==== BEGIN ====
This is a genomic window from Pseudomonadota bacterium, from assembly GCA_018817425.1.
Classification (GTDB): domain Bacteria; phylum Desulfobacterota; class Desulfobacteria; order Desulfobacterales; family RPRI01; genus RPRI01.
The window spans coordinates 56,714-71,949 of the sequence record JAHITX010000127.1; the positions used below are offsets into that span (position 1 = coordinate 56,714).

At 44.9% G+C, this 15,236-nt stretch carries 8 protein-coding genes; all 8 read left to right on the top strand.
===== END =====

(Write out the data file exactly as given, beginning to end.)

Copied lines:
This is a genomic window from Pseudomonadota bacterium, from assembly GCA_018817425.1.
Classification (GTDB): domain Bacteria; phylum Desulfobacterota; class Desulfobacteria; order Desulfobacterales; family RPRI01; genus RPRI01.
The window spans coordinates 56,714-71,949 of the sequence record JAHITX010000127.1; the positions used below are offsets into that span (position 1 = coordinate 56,714).

At 44.9% G+C, this 15,236-nt stretch carries 8 protein-coding genes; all 8 read left to right on the top strand.